The computer industry is exploring various options for reducing the cost and energy consumption associated with cooling data centers. The use of liquid cooling in the data center has long been exploited as a more energy efficient means of heat removal than forced air cooling. However, more recently, there has been considerable interest in cooling data centers by means of circulating outside air through the data center to cool the computer hardware directly and then exhausting it to the outdoors. This achieves energy efficiency by eliminating active refrigeration, for at least part of the year. This cooling method is commonly called “free air cooling.”
Recent articles in this publication reflect the increased attention being directed at free air cooling. In the December, 2012, issue, an article described the design, energy efficiency, and bring-up challenges of a predominately free-air-cooled data center in the Pacific Northwest region of the US .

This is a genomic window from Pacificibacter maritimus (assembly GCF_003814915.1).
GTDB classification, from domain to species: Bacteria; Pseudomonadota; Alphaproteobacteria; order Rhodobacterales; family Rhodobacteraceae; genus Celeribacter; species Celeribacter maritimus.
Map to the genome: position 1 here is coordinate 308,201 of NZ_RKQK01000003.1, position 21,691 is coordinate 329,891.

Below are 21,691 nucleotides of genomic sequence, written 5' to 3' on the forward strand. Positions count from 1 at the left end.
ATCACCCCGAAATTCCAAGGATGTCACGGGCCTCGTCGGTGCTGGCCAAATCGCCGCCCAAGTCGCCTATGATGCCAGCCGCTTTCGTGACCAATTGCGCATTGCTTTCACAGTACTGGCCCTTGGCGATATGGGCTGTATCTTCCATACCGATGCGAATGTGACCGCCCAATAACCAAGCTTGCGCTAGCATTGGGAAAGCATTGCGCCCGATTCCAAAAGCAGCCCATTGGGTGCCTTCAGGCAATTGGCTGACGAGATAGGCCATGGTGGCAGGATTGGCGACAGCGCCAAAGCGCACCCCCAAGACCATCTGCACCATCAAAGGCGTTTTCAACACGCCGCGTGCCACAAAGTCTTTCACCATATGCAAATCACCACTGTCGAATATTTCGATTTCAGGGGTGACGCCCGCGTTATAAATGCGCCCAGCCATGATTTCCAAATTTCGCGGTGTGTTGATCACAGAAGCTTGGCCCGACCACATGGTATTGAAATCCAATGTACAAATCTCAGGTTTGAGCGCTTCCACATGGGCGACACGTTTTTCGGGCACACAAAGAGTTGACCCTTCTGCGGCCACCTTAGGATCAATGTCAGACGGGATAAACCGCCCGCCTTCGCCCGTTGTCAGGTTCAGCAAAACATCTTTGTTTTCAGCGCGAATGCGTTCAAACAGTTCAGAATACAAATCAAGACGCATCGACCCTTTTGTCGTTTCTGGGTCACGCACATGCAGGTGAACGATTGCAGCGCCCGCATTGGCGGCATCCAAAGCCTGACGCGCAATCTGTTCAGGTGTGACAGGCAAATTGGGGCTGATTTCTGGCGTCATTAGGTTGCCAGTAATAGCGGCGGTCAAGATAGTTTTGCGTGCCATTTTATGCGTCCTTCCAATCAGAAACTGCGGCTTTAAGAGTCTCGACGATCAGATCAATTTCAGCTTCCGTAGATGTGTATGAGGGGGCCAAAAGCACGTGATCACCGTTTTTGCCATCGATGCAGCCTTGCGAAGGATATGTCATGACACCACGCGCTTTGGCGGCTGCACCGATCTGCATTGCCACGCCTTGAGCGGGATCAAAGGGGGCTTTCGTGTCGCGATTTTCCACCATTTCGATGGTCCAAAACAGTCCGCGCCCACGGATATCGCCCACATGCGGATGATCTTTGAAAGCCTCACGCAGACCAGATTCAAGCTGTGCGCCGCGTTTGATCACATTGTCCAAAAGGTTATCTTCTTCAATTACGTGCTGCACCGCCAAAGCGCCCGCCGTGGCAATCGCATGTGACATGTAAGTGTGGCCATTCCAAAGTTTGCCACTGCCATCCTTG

In that same issue, a Technical Brief article provided an update of the activities of the ASHRAE Technical Committee 9.9, devoted to data center cooling technologies and the development of best practices in that regard . The article described the evolution of the maximum allowable data center temperature from 25˚C in 2004 to the creation of additional environmental classes in 2011 that allow temperatures up to of 40˚C and 45˚C, at maximum values of relative humidity (RH) of 40% and 32%, respectively. However, early experience in the deployment of free air cooled data centers indicates that, under more extreme weather conditions, the RH can reach levels exceeding the dew point [1, 3]. One expects that, over time, the technology will mature to the point that these episodes will occur less frequently. However, one would anticipate that it will always be more difficult to control RH using free air cooling than with the more traditional, and energy intensive, vapor-compression cooled air conditioners. Nonetheless, the expectation of this ASHRAE committee is that, over time, data centers will be migrating to higher temperature and relative humidity conditions than is now customary.